Hillary Clinton‘s new book about the 2016 presidential election, What Happened, was just released on Tuesday, and right-leaning internet trolls have come out in full force. Over the summer, the right mocked the title of the book and kind of proved the point that misogyny played a role in the election. Now that the book is actually available, people are quoting excerpts and laughing at Clinton’s words. A new hashtag on Twitter implies that Clinton, a Wellesley and Yale-educated woman, can’t comprehend classic literature and that she makes the moral of every book about herself. Yeah, it’s pretty dumb.
Grapes of Wrath: Climate Change creates giant dustbowl #HillaryClintonMisreadsBooks— FrogDoc (@TueborFrog) September 13, 2017
#HillaryClintonMisreadsBooks— John Smith (@Houdini1000) September 13, 2017
Orwell's Animal Farm- “…some animals are more equal than others.” I am that animal.
Several of the entries are about books that involve a murder, which seem to reference the conspiracy theories that say the Clintons had people killed.
#HillaryClintonMisreadsBooks— I'm a woman, and I'm mad as Hell (@nowhere_nh) September 13, 2017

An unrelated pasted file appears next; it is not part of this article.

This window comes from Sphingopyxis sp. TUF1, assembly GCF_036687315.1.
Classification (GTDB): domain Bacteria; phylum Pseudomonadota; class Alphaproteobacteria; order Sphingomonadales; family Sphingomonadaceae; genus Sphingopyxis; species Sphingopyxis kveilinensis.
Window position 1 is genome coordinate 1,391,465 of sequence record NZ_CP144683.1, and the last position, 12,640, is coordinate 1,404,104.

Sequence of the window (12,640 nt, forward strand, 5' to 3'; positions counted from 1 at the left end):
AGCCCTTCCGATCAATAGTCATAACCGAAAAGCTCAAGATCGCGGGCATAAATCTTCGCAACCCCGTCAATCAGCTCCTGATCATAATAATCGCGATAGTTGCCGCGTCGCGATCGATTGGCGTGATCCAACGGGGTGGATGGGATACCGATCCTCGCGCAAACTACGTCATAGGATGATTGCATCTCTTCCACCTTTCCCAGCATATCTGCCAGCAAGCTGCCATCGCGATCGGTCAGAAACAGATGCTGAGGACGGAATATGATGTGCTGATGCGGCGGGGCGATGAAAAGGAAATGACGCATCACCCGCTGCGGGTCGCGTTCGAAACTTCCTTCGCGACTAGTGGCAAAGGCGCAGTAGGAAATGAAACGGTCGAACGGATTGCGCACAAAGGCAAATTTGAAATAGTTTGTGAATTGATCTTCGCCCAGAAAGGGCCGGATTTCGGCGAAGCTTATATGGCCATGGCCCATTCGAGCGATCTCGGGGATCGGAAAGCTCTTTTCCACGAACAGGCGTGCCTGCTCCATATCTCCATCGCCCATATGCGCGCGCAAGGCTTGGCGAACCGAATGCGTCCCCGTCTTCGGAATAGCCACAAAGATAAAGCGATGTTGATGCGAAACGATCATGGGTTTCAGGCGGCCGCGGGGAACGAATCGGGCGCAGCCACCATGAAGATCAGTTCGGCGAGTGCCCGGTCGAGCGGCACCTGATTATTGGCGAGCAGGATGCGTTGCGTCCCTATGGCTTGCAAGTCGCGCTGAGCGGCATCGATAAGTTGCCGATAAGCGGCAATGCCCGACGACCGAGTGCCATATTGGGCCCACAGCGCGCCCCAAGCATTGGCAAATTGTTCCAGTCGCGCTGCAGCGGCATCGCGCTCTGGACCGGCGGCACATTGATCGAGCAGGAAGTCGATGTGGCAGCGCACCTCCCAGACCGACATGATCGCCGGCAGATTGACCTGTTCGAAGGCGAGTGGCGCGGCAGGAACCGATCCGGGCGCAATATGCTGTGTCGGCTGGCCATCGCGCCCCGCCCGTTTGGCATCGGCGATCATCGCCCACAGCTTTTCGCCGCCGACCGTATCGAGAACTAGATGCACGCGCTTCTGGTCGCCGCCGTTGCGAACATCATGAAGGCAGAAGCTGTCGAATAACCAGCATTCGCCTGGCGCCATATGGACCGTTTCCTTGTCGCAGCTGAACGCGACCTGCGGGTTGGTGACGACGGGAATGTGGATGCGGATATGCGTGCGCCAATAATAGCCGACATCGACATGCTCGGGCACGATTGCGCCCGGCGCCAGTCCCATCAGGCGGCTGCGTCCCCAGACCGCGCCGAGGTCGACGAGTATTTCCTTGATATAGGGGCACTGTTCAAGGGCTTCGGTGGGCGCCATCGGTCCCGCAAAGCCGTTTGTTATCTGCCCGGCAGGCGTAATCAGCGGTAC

If you're having an existential crisis, the solution is to engage in brutal violence.
#HillaryClintonMisreadsBooks— Kurt “Wuhan Luke” Michaels (@DatOtherMichael) September 13, 2017
Crime and Punishment – An early how-to manual on getting away with murder.
The hashtag took off after a review of What Happened in the National Journal criticized Clinton for “misreading” David Foster Wallace’s 2005 Kenyon College commencement speech, This Is Water, which was later published in a book. Clinton relates a story that Wallace shares at the beginning of his speech—about two fish not knowing what water is—to working as a woman in politics. The comparison seemed simple enough: she is saying that people immersed in a deeply sexist environment don’t recognize sexism. But the publication claimed that she was “misreading” the speech.
Yet again, the right is mocking Clinton and calling her self-involved for daring to speak out about her experience as a woman. Look, if you want to criticize Clinton post-election, pick something that is actually worthy of criticism, like Verrit. But saying that she isn’t allowed to interpret a speech a certain way? They’re just grasping at straws at this point.